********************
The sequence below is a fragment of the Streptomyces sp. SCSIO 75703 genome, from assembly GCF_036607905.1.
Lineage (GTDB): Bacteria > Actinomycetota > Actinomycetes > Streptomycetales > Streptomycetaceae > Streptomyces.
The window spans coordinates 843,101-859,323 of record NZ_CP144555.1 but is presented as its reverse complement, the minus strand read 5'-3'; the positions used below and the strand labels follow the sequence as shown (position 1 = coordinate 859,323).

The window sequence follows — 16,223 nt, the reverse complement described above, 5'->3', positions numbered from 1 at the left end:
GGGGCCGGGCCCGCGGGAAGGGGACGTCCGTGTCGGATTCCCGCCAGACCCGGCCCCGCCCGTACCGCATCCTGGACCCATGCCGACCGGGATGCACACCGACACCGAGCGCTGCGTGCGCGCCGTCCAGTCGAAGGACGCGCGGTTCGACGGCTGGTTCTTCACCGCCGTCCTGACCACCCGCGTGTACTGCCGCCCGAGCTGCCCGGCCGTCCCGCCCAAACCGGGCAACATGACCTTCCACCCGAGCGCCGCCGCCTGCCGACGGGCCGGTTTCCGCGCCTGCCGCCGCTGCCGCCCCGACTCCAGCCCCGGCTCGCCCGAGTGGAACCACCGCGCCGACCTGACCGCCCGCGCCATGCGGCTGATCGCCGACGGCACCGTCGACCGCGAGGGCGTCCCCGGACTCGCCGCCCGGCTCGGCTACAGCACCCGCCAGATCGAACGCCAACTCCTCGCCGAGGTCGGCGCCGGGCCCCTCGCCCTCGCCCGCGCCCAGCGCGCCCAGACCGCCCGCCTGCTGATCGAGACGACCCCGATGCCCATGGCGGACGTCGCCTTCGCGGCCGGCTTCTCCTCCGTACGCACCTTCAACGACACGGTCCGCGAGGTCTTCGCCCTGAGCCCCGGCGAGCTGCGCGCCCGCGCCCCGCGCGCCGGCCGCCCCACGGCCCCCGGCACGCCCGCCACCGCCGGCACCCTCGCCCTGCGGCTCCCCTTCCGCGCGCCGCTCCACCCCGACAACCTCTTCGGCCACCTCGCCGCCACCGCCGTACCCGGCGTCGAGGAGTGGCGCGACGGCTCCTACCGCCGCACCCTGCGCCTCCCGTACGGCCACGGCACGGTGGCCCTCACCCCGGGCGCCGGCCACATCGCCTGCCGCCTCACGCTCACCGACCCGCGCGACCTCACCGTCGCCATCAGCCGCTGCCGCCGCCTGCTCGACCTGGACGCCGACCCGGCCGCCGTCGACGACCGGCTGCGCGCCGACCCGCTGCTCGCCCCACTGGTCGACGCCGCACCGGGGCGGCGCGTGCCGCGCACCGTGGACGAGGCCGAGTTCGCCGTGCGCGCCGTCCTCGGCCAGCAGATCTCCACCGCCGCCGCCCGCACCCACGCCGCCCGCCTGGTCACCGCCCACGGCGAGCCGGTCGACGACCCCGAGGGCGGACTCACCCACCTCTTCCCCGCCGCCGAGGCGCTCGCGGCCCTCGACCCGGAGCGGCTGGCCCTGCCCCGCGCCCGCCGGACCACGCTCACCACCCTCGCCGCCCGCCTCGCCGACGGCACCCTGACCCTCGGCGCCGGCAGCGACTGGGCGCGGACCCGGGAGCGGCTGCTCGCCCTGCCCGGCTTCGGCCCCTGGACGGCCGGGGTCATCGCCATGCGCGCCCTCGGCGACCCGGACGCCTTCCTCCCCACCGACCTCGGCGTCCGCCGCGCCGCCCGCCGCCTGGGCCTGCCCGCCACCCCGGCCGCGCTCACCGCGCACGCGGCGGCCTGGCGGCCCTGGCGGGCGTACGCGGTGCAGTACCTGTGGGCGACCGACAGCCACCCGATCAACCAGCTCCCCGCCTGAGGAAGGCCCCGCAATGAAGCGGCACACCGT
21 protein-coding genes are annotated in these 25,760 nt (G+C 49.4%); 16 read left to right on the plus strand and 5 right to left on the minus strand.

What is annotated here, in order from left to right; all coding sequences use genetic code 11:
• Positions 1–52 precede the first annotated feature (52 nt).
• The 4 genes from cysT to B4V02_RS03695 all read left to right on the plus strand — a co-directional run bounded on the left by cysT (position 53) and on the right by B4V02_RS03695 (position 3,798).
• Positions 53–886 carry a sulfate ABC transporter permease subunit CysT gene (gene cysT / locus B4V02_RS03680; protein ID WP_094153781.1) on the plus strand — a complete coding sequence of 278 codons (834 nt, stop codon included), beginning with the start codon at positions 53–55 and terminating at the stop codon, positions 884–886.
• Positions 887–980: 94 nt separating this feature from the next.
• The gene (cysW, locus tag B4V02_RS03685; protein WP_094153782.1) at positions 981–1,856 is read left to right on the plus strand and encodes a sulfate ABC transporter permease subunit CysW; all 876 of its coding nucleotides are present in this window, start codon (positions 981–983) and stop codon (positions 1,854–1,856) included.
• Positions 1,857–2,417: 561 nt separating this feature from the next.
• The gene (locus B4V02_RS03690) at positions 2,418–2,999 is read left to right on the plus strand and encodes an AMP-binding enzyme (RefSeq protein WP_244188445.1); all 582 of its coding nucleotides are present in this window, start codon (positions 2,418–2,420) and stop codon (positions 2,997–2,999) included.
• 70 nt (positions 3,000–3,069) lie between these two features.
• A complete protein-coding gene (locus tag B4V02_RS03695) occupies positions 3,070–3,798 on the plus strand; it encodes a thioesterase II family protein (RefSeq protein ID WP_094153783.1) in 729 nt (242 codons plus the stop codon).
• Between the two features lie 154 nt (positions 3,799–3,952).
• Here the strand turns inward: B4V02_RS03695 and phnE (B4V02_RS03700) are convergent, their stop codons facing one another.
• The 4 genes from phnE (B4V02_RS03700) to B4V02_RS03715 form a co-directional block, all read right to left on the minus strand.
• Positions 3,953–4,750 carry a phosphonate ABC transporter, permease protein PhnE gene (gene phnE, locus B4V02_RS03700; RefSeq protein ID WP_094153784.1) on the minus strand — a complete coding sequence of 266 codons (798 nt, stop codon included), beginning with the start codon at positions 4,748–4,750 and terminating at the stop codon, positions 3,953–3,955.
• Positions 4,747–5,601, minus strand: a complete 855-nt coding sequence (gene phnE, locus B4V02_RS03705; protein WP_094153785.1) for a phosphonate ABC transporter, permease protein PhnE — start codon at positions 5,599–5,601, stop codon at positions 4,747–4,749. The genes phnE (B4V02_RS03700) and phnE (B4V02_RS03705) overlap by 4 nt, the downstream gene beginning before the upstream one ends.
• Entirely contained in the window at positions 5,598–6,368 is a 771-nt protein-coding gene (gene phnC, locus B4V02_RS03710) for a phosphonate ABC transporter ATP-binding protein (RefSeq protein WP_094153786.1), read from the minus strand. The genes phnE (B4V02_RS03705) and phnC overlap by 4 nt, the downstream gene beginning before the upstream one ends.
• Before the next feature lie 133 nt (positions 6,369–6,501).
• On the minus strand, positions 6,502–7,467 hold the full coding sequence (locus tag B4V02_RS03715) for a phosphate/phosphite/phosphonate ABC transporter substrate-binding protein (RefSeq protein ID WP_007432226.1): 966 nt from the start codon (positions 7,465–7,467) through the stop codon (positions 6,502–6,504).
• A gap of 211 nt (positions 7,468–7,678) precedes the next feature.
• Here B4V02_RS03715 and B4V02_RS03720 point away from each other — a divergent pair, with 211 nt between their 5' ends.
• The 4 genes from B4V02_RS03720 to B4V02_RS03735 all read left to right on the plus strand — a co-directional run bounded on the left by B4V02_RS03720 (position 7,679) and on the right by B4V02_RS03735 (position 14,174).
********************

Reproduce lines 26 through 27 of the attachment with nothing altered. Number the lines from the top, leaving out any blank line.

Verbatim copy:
• Here B4V02_RS03715 and B4V02_RS03720 point away from each other — a divergent pair, with 211 nt between their 5' ends.
• The 4 genes from B4V02_RS03720 to B4V02_RS03735 all read left to right on the plus strand — a co-directional run bounded on the left by B4V02_RS03720 (position 7,679) and on the right by B4V02_RS03735 (position 14,174).